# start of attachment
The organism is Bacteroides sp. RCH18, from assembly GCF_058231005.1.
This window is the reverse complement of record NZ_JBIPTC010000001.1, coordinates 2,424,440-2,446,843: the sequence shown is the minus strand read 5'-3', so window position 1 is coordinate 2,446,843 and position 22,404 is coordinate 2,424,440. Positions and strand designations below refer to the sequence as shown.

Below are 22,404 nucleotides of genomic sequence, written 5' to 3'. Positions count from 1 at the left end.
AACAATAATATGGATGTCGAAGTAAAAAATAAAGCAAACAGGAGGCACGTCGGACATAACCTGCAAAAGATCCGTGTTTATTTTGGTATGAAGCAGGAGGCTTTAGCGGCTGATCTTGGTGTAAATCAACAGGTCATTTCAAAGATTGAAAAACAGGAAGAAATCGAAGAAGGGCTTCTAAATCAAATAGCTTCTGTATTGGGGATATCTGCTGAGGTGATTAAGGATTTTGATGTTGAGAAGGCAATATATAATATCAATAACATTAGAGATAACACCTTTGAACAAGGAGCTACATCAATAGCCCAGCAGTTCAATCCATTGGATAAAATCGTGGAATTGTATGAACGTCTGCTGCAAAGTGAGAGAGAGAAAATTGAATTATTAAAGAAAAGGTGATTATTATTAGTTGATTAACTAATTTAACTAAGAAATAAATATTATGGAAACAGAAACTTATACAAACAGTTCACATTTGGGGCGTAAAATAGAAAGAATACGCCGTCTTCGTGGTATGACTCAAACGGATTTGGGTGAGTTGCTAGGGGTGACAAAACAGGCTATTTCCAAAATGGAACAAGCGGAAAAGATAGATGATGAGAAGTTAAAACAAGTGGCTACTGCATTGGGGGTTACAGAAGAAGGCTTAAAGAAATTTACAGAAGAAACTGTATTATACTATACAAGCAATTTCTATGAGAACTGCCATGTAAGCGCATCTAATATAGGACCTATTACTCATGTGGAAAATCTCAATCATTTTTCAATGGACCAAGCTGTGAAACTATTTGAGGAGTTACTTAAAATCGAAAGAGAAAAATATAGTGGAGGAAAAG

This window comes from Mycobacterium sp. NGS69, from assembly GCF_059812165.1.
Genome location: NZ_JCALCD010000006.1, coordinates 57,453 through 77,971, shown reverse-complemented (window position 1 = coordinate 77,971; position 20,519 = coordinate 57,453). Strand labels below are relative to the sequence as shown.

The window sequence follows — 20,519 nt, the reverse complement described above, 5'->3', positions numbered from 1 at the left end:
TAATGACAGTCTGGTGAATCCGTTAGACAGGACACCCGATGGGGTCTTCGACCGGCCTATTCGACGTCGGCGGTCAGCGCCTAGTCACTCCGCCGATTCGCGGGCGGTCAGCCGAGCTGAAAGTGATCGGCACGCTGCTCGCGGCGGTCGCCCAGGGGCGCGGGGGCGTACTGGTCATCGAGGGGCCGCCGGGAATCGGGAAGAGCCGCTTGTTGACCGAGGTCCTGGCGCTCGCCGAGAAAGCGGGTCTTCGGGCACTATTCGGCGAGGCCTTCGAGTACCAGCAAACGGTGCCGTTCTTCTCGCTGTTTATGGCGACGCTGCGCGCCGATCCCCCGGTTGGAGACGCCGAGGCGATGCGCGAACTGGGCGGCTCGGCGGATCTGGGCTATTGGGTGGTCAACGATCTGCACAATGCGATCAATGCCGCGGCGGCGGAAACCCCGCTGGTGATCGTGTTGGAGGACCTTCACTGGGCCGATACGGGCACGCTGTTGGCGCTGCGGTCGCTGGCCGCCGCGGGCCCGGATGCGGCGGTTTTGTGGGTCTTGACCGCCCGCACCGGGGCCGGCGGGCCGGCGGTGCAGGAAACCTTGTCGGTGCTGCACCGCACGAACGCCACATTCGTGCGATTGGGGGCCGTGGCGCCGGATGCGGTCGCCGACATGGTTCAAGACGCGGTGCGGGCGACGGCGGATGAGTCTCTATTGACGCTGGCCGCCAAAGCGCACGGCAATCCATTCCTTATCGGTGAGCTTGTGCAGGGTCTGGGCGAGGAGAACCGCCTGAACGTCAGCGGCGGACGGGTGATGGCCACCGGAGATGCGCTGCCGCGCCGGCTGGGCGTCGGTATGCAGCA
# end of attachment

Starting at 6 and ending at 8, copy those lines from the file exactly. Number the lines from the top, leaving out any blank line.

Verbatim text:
Genome location: NZ_JCALCD010000006.1, coordinates 57,453 through 77,971, shown reverse-complemented (window position 1 = coordinate 77,971; position 20,519 = coordinate 57,453). Strand labels below are relative to the sequence as shown.

The window sequence follows — 20,519 nt, the reverse complement described above, 5'->3', positions numbered from 1 at the left end:
TAATGACAGTCTGGTGAATCCGTTAGACAGGACACCCGATGGGGTCTTCGACCGGCCTATTCGACGTCGGCGGTCAGCGCCTAGTCACTCCGCCGATTCGCGGGCGGTCAGCCGAGCTGAAAGTGATCGGCACGCTGCTCGCGGCGGTCGCCCAGGGGCGCGGGGGCGTACTGGTCATCGAGGGGCCGCCGGGAATCGGGAAGAGCCGCTTGTTGACCGAGGTCCTGGCGCTCGCCGAGAAAGCGGGTCTTCGGGCACTATTCGGCGAGGCCTTCGAGTACCAGCAAACGGTGCCGTTCTTCTCGCTGTTTATGGCGACGCTGCGCGCCGATCCCCCGGTTGGAGACGCCGAGGCGATGCGCGAACTGGGCGGCTCGGCGGATCTGGGCTATTGGGTGGTCAACGATCTGCACAATGCGATCAATGCCGCGGCGGCGGAAACCCCGCTGGTGATCGTGTTGGAGGACCTTCACTGGGCCGATACGGGCACGCTGTTGGCGCTGCGGTCGCTGGCCGCCGCGGGCCCGGATGCGGCGGTTTTGTGGGTCTTGACCGCCCGCACCGGGGCCGGCGGGCCGGCGGTGCAGGAAACCTTGTCGGTGCTGCACCGCACGAACGCCACATTCGTGCGATTGGGGGCCGTGGCGCCGGATGCGGTCGCCGACATGGTTCAAGACGCGGTGCGGGCGACGGCGGATGAGTCTCTATTGACGCTGGCCGCCAAAGCGCACGGCAATCCATTCCTTATCGGTGAGCTTGTGCAGGGTCTGGGCGAGGAGAACCGCCTGAACGTCAGCGGCGGACGGGTGATGGCCACCGGAGATGCGCTGCCGCGCCGGCTGGGCGTCGGTATGCAGCA